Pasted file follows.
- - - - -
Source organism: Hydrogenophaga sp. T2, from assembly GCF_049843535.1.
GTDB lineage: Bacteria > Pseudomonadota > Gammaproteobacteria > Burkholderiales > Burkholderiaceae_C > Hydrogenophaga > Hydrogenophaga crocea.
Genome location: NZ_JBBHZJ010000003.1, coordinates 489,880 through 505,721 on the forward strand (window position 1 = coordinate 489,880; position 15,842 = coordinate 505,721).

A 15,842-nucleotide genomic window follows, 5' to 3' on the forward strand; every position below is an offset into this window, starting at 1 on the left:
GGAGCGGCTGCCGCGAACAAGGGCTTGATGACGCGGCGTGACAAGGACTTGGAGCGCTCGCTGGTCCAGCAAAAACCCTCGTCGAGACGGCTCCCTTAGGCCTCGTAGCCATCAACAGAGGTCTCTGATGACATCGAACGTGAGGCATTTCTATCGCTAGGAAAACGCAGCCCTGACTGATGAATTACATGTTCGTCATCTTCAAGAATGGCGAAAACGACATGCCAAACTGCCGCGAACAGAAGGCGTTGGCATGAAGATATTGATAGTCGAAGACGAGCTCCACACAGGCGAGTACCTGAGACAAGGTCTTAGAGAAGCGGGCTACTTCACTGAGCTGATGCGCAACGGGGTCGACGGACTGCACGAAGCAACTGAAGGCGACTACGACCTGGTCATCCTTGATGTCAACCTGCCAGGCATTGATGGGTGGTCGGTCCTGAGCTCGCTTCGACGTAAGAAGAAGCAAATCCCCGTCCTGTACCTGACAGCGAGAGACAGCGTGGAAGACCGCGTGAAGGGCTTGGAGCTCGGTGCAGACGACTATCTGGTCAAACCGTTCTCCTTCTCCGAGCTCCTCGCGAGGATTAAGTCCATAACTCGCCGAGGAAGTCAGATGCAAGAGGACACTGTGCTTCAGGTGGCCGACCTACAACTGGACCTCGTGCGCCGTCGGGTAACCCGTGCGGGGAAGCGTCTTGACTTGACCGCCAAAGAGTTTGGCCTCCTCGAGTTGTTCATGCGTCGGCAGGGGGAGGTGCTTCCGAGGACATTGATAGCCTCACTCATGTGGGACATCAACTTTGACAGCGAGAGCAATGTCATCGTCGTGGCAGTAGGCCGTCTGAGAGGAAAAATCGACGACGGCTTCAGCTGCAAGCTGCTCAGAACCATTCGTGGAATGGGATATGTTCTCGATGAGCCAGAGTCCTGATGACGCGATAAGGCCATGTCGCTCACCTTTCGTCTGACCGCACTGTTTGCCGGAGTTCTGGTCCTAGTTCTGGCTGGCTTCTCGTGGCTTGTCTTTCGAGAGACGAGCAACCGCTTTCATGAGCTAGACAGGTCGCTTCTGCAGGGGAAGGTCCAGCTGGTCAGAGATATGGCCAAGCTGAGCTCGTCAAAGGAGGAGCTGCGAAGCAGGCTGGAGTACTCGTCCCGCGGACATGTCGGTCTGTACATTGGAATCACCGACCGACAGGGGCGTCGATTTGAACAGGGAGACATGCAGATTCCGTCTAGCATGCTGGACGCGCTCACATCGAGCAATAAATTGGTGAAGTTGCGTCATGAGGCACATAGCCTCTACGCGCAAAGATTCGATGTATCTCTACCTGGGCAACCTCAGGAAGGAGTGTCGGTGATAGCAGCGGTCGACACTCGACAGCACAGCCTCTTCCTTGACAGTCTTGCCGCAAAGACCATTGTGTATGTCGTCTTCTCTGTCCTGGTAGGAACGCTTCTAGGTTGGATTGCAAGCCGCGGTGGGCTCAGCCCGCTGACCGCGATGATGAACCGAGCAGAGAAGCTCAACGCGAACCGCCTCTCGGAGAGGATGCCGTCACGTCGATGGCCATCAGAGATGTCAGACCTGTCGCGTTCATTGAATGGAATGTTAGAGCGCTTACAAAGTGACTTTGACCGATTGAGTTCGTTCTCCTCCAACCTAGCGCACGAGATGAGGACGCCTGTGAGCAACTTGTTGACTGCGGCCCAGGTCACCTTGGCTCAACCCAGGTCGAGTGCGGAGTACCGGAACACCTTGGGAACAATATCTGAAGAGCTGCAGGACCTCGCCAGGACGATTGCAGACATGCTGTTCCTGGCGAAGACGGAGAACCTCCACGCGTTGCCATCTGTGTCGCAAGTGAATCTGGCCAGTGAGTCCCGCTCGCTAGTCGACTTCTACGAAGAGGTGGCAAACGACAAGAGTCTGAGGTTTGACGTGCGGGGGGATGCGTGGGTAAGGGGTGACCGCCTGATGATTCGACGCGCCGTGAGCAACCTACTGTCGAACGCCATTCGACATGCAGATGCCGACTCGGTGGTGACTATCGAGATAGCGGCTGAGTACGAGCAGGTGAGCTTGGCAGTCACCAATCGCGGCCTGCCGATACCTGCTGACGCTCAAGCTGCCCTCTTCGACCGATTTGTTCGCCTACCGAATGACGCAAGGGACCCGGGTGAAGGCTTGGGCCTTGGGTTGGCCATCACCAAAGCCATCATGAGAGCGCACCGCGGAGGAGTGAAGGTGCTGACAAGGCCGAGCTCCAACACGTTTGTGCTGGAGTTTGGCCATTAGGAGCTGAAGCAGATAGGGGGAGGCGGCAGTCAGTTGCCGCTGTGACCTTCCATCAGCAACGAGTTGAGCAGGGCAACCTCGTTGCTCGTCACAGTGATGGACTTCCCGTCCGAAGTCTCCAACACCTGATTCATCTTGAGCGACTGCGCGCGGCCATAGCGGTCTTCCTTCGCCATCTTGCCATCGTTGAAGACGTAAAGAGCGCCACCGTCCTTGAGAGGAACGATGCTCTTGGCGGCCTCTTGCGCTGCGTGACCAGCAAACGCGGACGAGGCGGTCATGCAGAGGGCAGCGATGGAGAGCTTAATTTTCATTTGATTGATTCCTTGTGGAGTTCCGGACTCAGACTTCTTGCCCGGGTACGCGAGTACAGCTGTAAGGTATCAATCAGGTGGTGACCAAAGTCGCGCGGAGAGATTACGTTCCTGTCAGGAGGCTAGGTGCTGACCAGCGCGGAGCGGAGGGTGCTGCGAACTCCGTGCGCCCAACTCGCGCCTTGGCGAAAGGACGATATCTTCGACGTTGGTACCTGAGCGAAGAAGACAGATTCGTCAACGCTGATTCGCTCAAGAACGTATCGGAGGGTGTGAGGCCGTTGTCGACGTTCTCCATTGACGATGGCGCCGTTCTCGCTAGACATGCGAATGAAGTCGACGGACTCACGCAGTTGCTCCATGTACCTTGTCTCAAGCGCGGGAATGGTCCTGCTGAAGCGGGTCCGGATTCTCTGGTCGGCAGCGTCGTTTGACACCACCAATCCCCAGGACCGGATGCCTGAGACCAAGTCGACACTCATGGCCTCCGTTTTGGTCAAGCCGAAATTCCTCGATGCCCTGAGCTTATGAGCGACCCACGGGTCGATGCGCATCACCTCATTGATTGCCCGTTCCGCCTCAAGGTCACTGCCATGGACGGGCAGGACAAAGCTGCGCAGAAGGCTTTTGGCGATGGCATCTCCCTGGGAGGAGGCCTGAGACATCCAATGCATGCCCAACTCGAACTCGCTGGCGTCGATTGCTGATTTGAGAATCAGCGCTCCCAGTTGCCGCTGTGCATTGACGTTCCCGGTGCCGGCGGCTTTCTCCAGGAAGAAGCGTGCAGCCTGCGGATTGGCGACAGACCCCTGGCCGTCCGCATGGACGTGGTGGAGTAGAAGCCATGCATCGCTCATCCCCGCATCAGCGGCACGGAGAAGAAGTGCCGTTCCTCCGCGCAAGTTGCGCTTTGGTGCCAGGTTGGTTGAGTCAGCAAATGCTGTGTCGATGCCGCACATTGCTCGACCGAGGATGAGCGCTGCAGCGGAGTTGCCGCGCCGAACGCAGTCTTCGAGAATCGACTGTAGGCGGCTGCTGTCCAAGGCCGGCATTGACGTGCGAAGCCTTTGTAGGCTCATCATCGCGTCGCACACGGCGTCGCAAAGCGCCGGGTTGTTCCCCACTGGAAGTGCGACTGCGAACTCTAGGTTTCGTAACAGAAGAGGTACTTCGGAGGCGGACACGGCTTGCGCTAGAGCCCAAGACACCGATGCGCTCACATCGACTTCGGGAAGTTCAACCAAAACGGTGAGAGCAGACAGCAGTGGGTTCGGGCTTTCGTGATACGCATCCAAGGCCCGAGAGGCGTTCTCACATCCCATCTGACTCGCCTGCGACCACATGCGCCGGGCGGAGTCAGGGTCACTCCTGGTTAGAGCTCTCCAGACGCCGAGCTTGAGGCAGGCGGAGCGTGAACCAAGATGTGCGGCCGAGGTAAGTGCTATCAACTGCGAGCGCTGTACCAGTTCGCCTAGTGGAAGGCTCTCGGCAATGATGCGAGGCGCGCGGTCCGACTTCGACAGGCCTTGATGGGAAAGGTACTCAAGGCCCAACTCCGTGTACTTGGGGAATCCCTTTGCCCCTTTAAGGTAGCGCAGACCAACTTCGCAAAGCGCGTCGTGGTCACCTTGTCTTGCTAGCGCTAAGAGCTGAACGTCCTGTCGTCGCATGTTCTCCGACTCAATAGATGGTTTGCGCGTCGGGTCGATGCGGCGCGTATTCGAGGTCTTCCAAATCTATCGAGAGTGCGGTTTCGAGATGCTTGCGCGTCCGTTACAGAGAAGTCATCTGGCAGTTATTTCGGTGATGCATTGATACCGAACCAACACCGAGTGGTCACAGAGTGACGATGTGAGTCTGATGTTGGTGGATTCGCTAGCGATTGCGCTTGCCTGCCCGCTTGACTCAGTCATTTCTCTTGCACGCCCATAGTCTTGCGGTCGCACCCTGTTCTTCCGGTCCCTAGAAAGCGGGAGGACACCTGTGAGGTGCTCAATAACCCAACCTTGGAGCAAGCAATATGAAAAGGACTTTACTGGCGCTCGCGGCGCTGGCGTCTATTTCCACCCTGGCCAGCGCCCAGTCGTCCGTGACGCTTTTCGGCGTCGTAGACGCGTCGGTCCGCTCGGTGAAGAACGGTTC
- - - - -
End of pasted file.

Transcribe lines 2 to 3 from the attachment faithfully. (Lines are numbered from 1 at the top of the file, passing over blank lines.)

GTDB lineage: Bacteria > Pseudomonadota > Gammaproteobacteria > Burkholderiales > Burkholderiaceae_C > Hydrogenophaga > Hydrogenophaga crocea.
Genome location: NZ_JBBHZJ010000003.1, coordinates 489,880 through 505,721 on the forward strand (window position 1 = coordinate 489,880; position 15,842 = coordinate 505,721).